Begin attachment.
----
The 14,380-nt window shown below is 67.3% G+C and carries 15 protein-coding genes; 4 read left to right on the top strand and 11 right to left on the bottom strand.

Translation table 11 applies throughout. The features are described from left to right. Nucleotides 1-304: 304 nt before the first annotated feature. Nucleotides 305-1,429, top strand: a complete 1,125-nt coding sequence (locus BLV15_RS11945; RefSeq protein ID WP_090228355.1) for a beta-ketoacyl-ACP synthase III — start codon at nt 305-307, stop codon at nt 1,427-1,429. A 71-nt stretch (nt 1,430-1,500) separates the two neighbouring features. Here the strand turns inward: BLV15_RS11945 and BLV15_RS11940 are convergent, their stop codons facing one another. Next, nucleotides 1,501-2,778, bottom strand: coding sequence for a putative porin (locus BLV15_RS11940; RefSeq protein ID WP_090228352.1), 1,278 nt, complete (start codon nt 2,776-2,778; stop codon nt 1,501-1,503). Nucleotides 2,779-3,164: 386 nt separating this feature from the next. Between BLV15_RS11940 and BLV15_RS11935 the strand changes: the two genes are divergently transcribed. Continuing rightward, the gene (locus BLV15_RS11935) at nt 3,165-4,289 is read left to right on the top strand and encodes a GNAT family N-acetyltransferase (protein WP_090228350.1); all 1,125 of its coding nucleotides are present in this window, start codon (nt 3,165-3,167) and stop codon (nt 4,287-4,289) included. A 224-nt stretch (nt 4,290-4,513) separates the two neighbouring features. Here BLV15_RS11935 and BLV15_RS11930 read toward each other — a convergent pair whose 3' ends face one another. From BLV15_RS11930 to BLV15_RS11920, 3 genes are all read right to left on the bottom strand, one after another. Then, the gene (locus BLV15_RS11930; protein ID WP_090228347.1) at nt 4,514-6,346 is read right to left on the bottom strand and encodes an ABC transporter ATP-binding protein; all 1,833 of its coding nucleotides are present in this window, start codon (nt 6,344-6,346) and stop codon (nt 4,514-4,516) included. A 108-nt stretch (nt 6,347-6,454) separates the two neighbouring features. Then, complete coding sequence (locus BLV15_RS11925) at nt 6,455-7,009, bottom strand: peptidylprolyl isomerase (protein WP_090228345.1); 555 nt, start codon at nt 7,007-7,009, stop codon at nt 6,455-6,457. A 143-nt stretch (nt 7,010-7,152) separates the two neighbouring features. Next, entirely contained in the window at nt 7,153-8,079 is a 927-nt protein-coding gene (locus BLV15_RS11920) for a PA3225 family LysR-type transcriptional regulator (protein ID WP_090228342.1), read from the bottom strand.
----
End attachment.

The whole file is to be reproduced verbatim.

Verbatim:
The 14,380-nt window shown below is 67.3% G+C and carries 15 protein-coding genes; 4 read left to right on the top strand and 11 right to left on the bottom strand.

Translation table 11 applies throughout. The features are described from left to right. Nucleotides 1-304: 304 nt before the first annotated feature. Nucleotides 305-1,429, top strand: a complete 1,125-nt coding sequence (locus BLV15_RS11945; RefSeq protein ID WP_090228355.1) for a beta-ketoacyl-ACP synthase III — start codon at nt 305-307, stop codon at nt 1,427-1,429. A 71-nt stretch (nt 1,430-1,500) separates the two neighbouring features. Here the strand turns inward: BLV15_RS11945 and BLV15_RS11940 are convergent, their stop codons facing one another. Next, nucleotides 1,501-2,778, bottom strand: coding sequence for a putative porin (locus BLV15_RS11940; RefSeq protein ID WP_090228352.1), 1,278 nt, complete (start codon nt 2,776-2,778; stop codon nt 1,501-1,503). Nucleotides 2,779-3,164: 386 nt separating this feature from the next. Between BLV15_RS11940 and BLV15_RS11935 the strand changes: the two genes are divergently transcribed. Continuing rightward, the gene (locus BLV15_RS11935) at nt 3,165-4,289 is read left to right on the top strand and encodes a GNAT family N-acetyltransferase (protein WP_090228350.1); all 1,125 of its coding nucleotides are present in this window, start codon (nt 3,165-3,167) and stop codon (nt 4,287-4,289) included. A 224-nt stretch (nt 4,290-4,513) separates the two neighbouring features. Here BLV15_RS11935 and BLV15_RS11930 read toward each other — a convergent pair whose 3' ends face one another. From BLV15_RS11930 to BLV15_RS11920, 3 genes are all read right to left on the bottom strand, one after another. Then, the gene (locus BLV15_RS11930; protein ID WP_090228347.1) at nt 4,514-6,346 is read right to left on the bottom strand and encodes an ABC transporter ATP-binding protein; all 1,833 of its coding nucleotides are present in this window, start codon (nt 6,344-6,346) and stop codon (nt 4,514-4,516) included. A 108-nt stretch (nt 6,347-6,454) separates the two neighbouring features. Then, complete coding sequence (locus BLV15_RS11925) at nt 6,455-7,009, bottom strand: peptidylprolyl isomerase (protein WP_090228345.1); 555 nt, start codon at nt 7,007-7,009, stop codon at nt 6,455-6,457. A 143-nt stretch (nt 7,010-7,152) separates the two neighbouring features. Next, entirely contained in the window at nt 7,153-8,079 is a 927-nt protein-coding gene (locus BLV15_RS11920) for a PA3225 family LysR-type transcriptional regulator (protein ID WP_090228342.1), read from the bottom strand.